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Why Is Diesel Fuel More Expensive Than Gasoline?

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We often get asked why diesel fuel costs more than gasoline, especially now that passenger vehicles with diesel engines are finally making it to the U.S. The answer has nothing to do with how the fuel is produced, but rather with government decisions and economic conditions.

Europe used to export diesel fuel to the U.S., but for years forward-thinking European governments have been promoting diesel — a more efficient fuel than gas — with lower taxes and other incentives. The result has been a spike in the number of diesel vehicles there; in Great Britain and Italy, more than 50 percent of all cars run on diesel.

Related: Do You Have to Care for a Diesel Car Differently Than a Gasoline Car?

Therefore, say bye-bye to diesel fuel exports to the U.S. Without the added capacity of European refineries, U.S. diesel prices became more expensive this summer when everyone realized the supply of diesel had become much more limited than it was even a few years ago.

The U.S. also taxes diesel 6 cents more per gallon (24 cents compared to 18 cents for gasoline). The original thinking was that diesel-powered vehicles like large trucks would tear up roads and require more spending on infrastructure. Now, with clean-diesel, or ultra-low sulfur diesel, passenger vehicles on the road, this policy doesn’t make much sense in terms of lowering carbon dioxide emissions and promoting efficiency.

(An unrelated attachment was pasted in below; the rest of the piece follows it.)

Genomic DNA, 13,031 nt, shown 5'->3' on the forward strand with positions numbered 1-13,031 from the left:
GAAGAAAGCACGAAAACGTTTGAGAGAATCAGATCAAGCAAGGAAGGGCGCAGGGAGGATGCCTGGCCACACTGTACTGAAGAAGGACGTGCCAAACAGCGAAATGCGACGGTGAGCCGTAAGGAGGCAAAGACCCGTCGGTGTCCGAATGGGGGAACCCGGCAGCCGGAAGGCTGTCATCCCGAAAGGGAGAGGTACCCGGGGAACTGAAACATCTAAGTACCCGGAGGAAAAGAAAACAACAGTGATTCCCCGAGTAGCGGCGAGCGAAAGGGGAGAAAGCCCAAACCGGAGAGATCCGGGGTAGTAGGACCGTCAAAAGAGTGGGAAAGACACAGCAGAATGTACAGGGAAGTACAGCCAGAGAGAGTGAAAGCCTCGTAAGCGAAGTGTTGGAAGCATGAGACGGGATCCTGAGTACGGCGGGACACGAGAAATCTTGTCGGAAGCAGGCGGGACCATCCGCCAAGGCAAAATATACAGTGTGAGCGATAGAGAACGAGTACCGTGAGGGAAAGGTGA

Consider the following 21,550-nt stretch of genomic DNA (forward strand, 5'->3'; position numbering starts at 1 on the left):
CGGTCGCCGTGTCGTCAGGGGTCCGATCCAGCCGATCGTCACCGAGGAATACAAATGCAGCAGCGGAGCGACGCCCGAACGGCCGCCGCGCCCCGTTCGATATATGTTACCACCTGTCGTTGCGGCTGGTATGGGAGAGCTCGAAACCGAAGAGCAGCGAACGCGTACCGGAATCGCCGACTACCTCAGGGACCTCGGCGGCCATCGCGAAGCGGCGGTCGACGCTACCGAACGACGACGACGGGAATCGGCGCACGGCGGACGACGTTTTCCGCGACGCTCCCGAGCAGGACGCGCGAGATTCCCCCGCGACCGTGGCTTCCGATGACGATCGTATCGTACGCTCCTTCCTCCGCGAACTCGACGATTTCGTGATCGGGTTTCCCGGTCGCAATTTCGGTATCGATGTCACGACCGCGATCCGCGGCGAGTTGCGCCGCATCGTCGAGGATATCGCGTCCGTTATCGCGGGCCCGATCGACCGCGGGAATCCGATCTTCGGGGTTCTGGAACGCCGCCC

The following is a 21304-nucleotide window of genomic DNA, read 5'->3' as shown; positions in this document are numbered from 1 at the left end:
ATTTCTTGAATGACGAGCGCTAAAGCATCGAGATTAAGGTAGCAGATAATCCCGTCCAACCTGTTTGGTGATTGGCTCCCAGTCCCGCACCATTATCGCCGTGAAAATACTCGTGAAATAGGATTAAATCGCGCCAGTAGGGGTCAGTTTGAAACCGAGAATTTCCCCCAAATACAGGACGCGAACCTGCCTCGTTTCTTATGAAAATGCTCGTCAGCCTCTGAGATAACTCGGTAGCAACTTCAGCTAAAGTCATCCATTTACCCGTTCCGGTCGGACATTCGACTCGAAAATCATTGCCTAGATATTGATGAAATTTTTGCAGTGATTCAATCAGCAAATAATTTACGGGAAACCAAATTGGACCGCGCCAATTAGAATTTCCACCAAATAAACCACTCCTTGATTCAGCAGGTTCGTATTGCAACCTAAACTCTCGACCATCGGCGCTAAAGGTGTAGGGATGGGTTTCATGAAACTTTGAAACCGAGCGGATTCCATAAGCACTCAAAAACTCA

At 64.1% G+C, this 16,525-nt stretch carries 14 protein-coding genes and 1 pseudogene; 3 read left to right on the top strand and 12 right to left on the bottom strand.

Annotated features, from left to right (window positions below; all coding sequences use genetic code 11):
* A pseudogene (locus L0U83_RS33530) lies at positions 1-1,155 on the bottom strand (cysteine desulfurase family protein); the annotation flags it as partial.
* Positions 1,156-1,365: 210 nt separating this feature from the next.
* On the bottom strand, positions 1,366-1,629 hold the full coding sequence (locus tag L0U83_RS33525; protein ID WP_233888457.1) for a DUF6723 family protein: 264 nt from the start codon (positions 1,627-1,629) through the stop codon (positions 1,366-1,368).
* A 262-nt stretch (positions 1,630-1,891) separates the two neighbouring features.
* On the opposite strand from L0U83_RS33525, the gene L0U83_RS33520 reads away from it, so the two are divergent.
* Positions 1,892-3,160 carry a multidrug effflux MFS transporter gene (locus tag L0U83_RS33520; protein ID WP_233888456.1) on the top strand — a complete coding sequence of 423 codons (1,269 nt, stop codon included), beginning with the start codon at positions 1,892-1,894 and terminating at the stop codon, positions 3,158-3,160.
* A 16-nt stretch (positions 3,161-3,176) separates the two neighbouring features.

Finally, diesel fuel is the lifeblood for big freight-haulers: Barges, trucks, trains — most all heavy vehicles run on diesel or some heavy petroleum distillate. When the economy is firing on all cylinders, they all move more stuff, and that movement increases the demand for diesel fuel. Now that we’re in the current economic downturn, diesel prices have fallen accordingly as activity has slowed. Diesel, even more so than gasoline, is bound tightly to the speed of the economy.

With all this in mind, why even consider a diesel car? There are many factors, but one of the bigger ones is better fuel economy. Diesel-powered cars get 25-30 percent better mileage than their gas counterparts.

Right now, the U.S. doesn’t have much refining capacity for diesel — something to keep in mind when the economy recovers and you’re thinking about buying that Volkswagen Jetta TDI or Mercedes-Benz Bluetec.

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